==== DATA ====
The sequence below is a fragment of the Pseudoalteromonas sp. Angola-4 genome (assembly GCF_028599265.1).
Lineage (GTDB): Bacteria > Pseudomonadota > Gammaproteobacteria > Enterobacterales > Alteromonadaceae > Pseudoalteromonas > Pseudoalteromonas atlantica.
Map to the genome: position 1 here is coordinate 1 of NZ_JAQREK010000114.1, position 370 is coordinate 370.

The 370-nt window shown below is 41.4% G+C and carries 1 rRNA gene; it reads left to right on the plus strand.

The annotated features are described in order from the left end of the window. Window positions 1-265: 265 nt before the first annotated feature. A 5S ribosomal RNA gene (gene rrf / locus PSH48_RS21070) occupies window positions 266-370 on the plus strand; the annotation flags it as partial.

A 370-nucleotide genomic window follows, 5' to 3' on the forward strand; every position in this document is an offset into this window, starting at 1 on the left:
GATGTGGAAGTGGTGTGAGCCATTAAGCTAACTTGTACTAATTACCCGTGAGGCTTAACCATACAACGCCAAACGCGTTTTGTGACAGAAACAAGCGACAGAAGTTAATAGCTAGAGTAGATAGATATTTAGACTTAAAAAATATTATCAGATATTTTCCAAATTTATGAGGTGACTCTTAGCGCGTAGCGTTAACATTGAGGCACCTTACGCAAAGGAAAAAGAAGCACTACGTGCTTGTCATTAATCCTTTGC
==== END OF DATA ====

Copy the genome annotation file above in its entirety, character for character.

The sequence below is a fragment of the Pseudoalteromonas sp. Angola-4 genome (assembly GCF_028599265.1).
Lineage (GTDB): Bacteria > Pseudomonadota > Gammaproteobacteria > Enterobacterales > Alteromonadaceae > Pseudoalteromonas > Pseudoalteromonas atlantica.
Map to the genome: position 1 here is coordinate 1 of NZ_JAQREK010000114.1, position 370 is coordinate 370.

The 370-nt window shown below is 41.4% G+C and carries 1 rRNA gene; it reads left to right on the plus strand.

The annotated features are described in order from the left end of the window. Window positions 1-265: 265 nt before the first annotated feature. A 5S ribosomal RNA gene (gene rrf / locus PSH48_RS21070) occupies window positions 266-370 on the plus strand; the annotation flags it as partial.

A 370-nucleotide genomic window follows, 5' to 3' on the forward strand; every position in this document is an offset into this window, starting at 1 on the left:
GATGTGGAAGTGGTGTGAGCCATTAAGCTAACTTGTACTAATTACCCGTGAGGCTTAACCATACAACGCCAAACGCGTTTTGTGACAGAAACAAGCGACAGAAGTTAATAGCTAGAGTAGATAGATATTTAGACTTAAAAAATATTATCAGATATTTTCCAAATTTATGAGGTGACTCTTAGCGCGTAGCGTTAACATTGAGGCACCTTACGCAAAGGAAAAAGAAGCACTACGTGCTTGTCATTAATCCTTTGC